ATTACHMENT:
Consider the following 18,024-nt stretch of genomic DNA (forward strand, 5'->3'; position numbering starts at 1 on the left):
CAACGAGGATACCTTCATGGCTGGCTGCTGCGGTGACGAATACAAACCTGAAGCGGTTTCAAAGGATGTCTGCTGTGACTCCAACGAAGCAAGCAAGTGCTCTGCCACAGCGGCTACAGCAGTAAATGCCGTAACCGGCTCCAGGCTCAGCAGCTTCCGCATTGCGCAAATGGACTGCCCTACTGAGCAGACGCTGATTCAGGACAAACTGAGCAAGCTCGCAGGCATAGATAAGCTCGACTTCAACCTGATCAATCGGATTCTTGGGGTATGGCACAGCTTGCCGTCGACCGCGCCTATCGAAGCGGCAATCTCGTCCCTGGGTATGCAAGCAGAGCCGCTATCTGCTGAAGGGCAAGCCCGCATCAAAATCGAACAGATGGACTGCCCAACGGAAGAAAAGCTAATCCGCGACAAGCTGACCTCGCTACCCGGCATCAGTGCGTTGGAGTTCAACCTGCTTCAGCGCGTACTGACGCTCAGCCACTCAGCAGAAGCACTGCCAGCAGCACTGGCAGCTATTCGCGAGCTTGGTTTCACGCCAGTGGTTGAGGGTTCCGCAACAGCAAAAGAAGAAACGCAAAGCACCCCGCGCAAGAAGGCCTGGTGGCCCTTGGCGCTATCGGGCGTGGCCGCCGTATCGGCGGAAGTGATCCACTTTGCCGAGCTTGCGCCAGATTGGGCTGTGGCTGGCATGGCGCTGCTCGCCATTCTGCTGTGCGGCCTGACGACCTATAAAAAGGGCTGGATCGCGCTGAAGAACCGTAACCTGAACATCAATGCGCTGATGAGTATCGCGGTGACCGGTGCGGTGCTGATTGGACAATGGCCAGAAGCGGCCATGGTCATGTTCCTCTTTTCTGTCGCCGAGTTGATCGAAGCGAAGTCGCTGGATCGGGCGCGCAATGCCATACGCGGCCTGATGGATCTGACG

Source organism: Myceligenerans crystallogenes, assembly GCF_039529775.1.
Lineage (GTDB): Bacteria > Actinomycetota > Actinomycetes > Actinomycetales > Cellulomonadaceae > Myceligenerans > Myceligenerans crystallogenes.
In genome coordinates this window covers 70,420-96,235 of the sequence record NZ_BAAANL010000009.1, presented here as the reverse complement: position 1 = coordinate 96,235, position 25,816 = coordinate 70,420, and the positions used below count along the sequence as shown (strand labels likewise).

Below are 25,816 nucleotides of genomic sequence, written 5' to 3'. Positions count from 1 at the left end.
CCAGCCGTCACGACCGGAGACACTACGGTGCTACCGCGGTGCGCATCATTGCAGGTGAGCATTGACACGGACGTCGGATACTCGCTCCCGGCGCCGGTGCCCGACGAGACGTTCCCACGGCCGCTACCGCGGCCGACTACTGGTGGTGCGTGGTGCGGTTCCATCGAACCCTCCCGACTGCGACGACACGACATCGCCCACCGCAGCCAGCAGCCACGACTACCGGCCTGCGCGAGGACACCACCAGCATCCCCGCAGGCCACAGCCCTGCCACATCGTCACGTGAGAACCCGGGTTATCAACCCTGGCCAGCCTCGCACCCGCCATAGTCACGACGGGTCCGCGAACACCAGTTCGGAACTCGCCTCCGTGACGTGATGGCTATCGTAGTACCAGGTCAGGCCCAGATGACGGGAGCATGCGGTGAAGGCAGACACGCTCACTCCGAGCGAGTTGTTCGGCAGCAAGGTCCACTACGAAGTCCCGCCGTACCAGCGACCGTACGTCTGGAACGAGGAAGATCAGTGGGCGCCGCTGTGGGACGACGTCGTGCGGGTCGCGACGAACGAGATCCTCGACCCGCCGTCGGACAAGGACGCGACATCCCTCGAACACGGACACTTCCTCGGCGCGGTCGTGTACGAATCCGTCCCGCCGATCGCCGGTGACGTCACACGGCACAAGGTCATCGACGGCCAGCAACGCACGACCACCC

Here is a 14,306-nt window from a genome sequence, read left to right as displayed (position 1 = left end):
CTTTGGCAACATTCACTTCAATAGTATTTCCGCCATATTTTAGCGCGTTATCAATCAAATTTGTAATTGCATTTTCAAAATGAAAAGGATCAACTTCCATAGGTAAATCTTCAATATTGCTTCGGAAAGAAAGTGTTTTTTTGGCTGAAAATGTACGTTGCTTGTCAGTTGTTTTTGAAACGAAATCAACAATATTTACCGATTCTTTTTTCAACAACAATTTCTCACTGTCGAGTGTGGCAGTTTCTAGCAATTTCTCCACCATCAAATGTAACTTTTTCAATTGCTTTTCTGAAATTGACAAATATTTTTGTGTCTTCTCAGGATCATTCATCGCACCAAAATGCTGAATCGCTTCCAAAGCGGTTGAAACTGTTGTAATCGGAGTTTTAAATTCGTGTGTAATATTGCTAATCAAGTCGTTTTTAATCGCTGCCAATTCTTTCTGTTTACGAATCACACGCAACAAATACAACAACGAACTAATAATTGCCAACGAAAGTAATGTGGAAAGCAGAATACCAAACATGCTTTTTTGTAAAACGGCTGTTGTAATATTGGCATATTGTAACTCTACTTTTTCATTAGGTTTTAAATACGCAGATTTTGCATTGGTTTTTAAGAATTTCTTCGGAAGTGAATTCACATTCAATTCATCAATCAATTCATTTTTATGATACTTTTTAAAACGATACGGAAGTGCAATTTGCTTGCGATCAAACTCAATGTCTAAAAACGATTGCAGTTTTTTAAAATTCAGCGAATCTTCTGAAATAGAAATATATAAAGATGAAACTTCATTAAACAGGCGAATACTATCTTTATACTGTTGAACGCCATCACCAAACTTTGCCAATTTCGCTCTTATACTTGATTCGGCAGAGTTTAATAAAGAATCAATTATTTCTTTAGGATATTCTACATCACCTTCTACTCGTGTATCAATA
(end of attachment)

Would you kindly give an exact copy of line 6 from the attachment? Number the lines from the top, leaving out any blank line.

Below are 25,816 nucleotides of genomic sequence, written 5' to 3'. Positions count from 1 at the left end.